AIKEN --- Par was at a premium in the opening round of the Palmetto Amateur.
Only three players -- Ben Martin, Thomas Todd and Augusta State's Mitch Krywulycz -- were able to better par of 70 at Palmetto Golf Club on Wednesday. Martin opened with 2-under-par 68, good for a one-shot lead over Todd and Krywulycz, who won the Southeastern Amateur in Columbus, Ga., on Sunday.
Martin made six birdies, including three on the final five holes. Martin won this event in 2006, the last time it was played at Palmetto. The event was held last year at Midland Valley Country Club because of course renovations.
Recent changes to the venerable course, which traces its roots to 1892, left many in the 93-player field scratching their heads after finishing their round. The course was closed last summer to have new greens and fairways installed.
Combine that with the addition of some new tees and bunkers in recent years, and the course played difficult.
Augusta State golf coach Josh Gregory was four shots back after shooting 72, and he said the setup was similar to a U.S. Open.
"Length is not that big a deal, but you have to be protective of trying to leave it in right spots," Gregory said.
Case in point was Gregory's bogey on the 18th hole, a short par-4 of just over 300 yards. After finding the fairway off the tee, he mis-hit his approach and came up well short of the green. His chip wound up on the fringe, and he two-putted for a disappointing bogey.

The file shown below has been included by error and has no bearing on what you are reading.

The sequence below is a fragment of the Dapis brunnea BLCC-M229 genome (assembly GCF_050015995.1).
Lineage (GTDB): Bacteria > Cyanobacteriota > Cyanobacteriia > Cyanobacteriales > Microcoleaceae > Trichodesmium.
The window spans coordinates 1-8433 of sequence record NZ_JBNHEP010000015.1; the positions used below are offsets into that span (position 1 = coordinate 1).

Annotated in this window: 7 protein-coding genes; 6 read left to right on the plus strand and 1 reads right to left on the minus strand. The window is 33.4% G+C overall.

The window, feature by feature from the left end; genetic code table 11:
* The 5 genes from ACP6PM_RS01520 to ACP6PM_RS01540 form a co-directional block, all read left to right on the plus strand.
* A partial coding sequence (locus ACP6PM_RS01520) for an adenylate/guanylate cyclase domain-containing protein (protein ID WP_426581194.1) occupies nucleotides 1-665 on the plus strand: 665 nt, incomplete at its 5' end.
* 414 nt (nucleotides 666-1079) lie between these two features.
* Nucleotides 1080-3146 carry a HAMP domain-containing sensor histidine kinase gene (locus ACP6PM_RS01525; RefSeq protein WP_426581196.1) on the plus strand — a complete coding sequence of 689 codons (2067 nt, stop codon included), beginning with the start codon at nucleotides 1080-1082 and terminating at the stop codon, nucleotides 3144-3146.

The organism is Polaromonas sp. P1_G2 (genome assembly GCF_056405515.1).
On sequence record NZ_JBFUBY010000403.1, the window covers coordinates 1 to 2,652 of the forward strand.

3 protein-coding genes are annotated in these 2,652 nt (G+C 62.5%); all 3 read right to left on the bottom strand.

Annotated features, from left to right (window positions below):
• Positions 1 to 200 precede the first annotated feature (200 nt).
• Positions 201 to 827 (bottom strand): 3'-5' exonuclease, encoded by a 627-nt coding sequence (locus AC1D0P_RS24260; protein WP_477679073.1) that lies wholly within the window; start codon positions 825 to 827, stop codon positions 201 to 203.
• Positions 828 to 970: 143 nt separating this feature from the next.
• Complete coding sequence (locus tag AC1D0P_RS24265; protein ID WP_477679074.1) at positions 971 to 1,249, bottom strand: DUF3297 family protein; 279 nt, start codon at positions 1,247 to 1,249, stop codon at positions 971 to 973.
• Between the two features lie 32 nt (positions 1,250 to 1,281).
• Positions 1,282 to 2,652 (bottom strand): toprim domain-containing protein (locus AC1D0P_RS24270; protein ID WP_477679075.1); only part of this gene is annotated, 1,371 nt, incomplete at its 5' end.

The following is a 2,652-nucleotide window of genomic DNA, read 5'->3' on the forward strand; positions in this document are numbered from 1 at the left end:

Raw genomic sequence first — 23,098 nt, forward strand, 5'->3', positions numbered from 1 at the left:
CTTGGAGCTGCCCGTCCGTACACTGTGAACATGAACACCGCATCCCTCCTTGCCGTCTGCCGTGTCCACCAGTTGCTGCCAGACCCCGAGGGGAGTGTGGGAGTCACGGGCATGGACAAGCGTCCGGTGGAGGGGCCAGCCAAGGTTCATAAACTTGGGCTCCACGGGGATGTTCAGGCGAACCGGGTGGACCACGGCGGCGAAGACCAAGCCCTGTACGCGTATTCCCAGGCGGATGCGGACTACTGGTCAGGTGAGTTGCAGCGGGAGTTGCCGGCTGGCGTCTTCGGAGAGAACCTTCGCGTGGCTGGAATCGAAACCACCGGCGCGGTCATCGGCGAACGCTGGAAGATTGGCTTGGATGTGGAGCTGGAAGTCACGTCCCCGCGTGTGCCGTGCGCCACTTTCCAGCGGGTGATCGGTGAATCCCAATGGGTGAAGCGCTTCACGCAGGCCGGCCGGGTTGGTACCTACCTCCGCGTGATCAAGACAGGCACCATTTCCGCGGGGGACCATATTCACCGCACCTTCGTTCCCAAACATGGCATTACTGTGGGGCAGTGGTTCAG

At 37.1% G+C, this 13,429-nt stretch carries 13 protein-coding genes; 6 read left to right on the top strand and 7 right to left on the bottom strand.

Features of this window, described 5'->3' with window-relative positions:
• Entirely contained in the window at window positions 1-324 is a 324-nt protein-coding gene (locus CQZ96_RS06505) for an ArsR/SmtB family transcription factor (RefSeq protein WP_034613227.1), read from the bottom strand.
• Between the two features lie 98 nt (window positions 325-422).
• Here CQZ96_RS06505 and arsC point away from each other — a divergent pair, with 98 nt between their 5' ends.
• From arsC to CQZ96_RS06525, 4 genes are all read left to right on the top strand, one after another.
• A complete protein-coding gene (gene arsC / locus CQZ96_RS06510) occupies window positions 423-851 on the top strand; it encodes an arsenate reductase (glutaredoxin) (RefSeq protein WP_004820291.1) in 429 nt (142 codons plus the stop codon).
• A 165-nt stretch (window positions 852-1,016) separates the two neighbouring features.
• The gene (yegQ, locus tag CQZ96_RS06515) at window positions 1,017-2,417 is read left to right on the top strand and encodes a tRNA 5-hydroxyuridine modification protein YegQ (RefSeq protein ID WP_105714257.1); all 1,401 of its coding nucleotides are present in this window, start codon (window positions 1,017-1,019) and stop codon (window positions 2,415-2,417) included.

"It's pretty demanding around the greens," said Gregory, who almost qualified for this year's U.S. Open.
Gregory did get the better of one of his star players, Henrik Norlander. The Swede made bogeys on five of his first six holes but rallied to shoot 4-over 74.
"It's tough," Norlander said. "With soft greens, it's an easy course, but now it's tough to get it close."
Norlander will return home Sunday and will compete in several events throughout Europe this summer. He was qualified to play in the British Amateur, but had to skip it in order to complete summer school classes.
Aiken native Patrick Cunning, who will be a senior at the University of South Carolina in the fall, said Palmetto was playing as tough as he had ever seen. He's among a handful of players within striking distance in the 72-hole tournament, which concludes Saturday.
"A lot of pins were tucked today. You had to take your medicine," said Cunning, who shot 72.
Cunning also had a tough start with three consecutive bogeys, but a birdie from the bunker on the par-3 7th turned his day around.
"It would've been a bogey if it hadn't gone in," he said.
Reach John Boyette at (706) 823-3337 or email@example.com.